Punitive Damages

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Punitive damages may be awarded in a civil lawsuit that seeks compensation for injury caused by a faulty product, a tort (such as negligence or libel), or breach of a contract. They have two purposes: to punish a wrongdoer for bad behavior and to deter others from behaving in a similar manner. Punitive damages are also called exemplary damages.

While large punitive damages awards may generate buzz in the media, they are relatively rare.

A 2011 report by the Bureau of Justice Statistics showed that punitive damages were sought in only 12% of the 25,000 civil trials conducted in state courts in 2005. While plaintiffs won in 14,359 of the trials, only 5% of them received punitive damages.

Differ From Compensatory Damages

Punitive damages differ from compensatory (normal) damages. Compensatory damages are designed to compensate someone for an injury that party has suffered due to an act committed by someone else. Their purpose is to make the injured party "whole." In contrast, punitive damages are designed  to punish. They are usually awarded in addition to compensatory damages. In most states, a plaintiff cannot obtain punitive damages without first proving that the defendant is liable for compensatory damages.

Awarded for Extreme Behavior

Punitive damages may be awarded when the defendant has acted outrageously or committed extreme misbehavior.

The defendant's actions must go well beyond simple negligence. The specific acts that a plaintiff must prove to receive punitive damages vary from state to state. Generally, the plaintiff must show that the defendant committed fraud, malice, oppression, or a willful or wanton act.

Here are examples of egregious acts that might lead to a punitive damages award:

  • A patient enters a hospital to have his left kidney removed because it is diseased. The surgeon is drunk when he performs the surgery and removes the right kidney by mistake.
  • A house painter is seriously injured when the ladder on which he is standing collapses. Prior to the accident, the ladder manufacturer had been notified of numerous incidences where its ladders had collapsed. Yet, the manufacturer had done nothing to fix the problem.
  • A pickup driver (Jim) becomes enraged after the driver of a car (Bob) cuts him off. Jim drives recklessly in an effort to cut off Bob. Jim rear-ends Bob's car, causing an accident in which Bob is seriously injured.

Size of Awards

The amount of money that may be awarded as punitive damages varies widely from state to state. Some states have enacted laws that limit the award to a specific dollar amount (such as $500,000) or a certain multiple of the compensatory damages. Some states use both types of caps. These caps may apply only to certain types of cases. For instance, a cap of three times the compensatory damages amount may apply only to lawsuits involving pollutants.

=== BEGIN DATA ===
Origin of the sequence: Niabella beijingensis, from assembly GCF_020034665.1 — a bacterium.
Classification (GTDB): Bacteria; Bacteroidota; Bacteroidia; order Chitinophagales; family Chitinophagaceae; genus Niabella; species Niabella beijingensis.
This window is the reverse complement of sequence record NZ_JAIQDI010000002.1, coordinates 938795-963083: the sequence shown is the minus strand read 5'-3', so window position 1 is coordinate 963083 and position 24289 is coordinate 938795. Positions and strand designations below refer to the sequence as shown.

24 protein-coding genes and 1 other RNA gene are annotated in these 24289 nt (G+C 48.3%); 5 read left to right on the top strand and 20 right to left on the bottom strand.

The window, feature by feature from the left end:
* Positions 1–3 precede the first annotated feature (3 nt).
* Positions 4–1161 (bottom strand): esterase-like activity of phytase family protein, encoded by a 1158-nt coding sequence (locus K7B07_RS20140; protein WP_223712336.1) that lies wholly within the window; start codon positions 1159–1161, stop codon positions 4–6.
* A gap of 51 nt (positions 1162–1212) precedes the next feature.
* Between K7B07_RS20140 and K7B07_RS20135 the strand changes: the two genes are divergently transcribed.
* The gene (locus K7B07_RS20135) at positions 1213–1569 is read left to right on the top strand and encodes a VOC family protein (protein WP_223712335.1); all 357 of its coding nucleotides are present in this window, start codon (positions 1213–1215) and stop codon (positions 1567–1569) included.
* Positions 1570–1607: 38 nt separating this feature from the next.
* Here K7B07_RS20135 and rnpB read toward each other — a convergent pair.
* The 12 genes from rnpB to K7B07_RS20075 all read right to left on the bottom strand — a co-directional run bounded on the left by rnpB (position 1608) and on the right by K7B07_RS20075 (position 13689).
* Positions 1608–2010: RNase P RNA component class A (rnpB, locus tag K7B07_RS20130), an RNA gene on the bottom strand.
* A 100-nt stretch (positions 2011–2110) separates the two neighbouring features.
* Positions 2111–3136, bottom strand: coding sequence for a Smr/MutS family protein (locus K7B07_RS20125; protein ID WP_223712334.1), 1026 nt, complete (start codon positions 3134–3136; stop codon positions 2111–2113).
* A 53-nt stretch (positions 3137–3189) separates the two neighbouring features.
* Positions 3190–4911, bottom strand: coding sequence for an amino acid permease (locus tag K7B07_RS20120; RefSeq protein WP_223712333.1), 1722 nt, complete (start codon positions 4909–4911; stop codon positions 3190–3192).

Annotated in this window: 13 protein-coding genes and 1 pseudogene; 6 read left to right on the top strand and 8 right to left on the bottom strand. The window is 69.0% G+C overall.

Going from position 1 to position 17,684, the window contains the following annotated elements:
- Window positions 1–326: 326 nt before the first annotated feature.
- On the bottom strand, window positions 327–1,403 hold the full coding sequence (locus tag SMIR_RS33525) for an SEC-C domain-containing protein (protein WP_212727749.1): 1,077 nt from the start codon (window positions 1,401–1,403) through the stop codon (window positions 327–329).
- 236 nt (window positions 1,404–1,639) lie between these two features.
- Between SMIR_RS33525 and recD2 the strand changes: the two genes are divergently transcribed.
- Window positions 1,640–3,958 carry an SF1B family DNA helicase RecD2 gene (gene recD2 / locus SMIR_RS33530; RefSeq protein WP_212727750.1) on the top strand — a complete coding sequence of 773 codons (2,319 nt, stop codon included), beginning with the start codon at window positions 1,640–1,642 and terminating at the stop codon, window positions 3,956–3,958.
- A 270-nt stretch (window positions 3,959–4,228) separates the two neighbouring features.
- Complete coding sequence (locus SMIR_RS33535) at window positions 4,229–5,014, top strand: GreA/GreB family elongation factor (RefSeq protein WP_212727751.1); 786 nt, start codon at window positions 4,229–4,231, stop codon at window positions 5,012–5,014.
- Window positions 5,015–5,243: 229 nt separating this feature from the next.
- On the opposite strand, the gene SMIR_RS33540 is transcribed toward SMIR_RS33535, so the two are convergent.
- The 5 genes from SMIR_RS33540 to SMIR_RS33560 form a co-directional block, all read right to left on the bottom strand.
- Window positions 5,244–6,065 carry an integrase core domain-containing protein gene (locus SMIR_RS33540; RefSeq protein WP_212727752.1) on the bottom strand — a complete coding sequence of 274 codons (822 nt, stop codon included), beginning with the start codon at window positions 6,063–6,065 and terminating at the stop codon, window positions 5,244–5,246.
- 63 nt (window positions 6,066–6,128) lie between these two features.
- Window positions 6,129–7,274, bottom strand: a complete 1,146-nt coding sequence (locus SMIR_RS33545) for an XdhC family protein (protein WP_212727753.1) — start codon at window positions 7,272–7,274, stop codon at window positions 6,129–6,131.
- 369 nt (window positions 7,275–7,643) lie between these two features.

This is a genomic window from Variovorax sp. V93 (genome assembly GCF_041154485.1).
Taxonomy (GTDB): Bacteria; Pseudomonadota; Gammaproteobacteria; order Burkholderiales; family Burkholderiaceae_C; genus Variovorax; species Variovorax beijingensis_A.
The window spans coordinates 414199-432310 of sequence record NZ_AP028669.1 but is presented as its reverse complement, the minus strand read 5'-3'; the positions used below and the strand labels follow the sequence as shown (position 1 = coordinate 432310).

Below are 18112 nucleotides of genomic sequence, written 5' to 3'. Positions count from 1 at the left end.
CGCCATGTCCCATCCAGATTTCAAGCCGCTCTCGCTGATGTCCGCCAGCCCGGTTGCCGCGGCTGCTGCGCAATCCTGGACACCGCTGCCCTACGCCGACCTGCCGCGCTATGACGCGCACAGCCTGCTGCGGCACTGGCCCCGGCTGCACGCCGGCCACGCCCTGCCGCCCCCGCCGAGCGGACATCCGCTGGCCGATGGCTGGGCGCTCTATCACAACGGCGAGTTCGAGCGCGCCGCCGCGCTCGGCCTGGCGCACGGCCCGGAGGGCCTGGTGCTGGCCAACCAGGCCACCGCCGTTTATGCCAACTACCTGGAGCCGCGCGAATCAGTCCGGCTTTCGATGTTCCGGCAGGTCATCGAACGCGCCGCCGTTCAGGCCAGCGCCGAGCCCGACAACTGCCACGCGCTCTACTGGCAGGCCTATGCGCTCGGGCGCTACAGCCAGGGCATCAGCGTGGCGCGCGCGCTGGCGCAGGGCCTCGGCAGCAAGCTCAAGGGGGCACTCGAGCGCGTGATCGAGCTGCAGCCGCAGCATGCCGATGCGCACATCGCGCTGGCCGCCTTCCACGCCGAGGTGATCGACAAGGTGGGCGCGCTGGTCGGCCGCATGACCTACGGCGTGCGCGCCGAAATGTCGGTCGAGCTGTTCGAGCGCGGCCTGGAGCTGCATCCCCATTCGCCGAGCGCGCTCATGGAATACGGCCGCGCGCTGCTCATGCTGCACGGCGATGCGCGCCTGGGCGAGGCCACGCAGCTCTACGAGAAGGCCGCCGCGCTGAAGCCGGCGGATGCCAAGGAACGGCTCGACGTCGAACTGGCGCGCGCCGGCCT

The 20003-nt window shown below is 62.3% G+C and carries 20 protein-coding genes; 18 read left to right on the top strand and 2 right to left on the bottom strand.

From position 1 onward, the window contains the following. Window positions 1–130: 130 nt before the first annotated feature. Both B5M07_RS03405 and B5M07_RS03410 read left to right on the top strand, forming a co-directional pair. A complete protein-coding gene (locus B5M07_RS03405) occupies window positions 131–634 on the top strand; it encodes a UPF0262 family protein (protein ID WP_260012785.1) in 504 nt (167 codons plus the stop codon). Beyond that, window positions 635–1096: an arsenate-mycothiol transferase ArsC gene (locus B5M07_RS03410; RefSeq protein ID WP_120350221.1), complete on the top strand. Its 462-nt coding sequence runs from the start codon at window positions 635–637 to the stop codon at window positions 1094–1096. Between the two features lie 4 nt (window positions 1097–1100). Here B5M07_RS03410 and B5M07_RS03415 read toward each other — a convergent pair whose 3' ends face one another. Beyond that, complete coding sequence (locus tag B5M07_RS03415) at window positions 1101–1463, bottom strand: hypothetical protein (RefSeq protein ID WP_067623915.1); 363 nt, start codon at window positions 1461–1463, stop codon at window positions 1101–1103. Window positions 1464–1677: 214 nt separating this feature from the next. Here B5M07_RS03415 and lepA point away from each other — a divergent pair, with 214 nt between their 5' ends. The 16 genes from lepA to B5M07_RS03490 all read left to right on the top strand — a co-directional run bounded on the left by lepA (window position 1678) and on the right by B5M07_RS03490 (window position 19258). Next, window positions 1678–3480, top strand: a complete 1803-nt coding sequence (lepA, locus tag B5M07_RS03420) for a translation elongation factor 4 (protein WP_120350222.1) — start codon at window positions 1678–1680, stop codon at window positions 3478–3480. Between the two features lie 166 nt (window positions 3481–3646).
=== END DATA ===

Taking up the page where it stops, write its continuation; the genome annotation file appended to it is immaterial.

Many states do not impose caps on punitive damages. In these states an award for punitive damages may far exceed the amount awarded in compensatory damages.

Are Punitive Damages Insurable?

Whether punitive damages are covered by liability policies largely depends on two factors: state laws and policy language.

State Laws

About a third of the states in the U.S. have enacted laws prohibiting insurance policies that cover punitive damages. The prohibitions generally apply to damages based on a defendant's direct liability. In other words, the laws typically bar insurance from covering punitive damages if the damages are levied against a defendant for acts committed by the defendant. The laws may not apply to punitive damages based on vicarious liability.

For example, consider the vehicle accident described above. Suppose the accident occurred while Jim (the pickup driver) was traveling to a job site on behalf of his employer. The pickup is owned by Jim's employer.

After the accident, Bob sues both Jim and Jim's employer for bodily injury. Bob is awarded both compensatory damages and punitive damages. Punitive damages assessed against Jim's employer are based on vicarious liability (the employer is liable for acts of its employee). Thus, in many states punitive damages assessed against the employer could be covered by the employer's commercial auto policy.

Policy Wording

Most general liability and commercial auto policies make no mention of punitive damages. The same is true of many commercial umbrella policies. When policies don't specifically exclude punitive damages, such damages are generally covered (if coverage for such damages is permitted by law).

In contrast to standard liability policies, many errors and omissions policies either include or exclude punitive damages. A policy may exclude coverage by way of a specific exclusion (in the Exclusions section) or in a defined term such as damages or loss. A policy definition may also be used to cover punitive damages. For example, a policy may state that the term damages includes punitive or exemplary damages where insurance of such damages is permitted by law.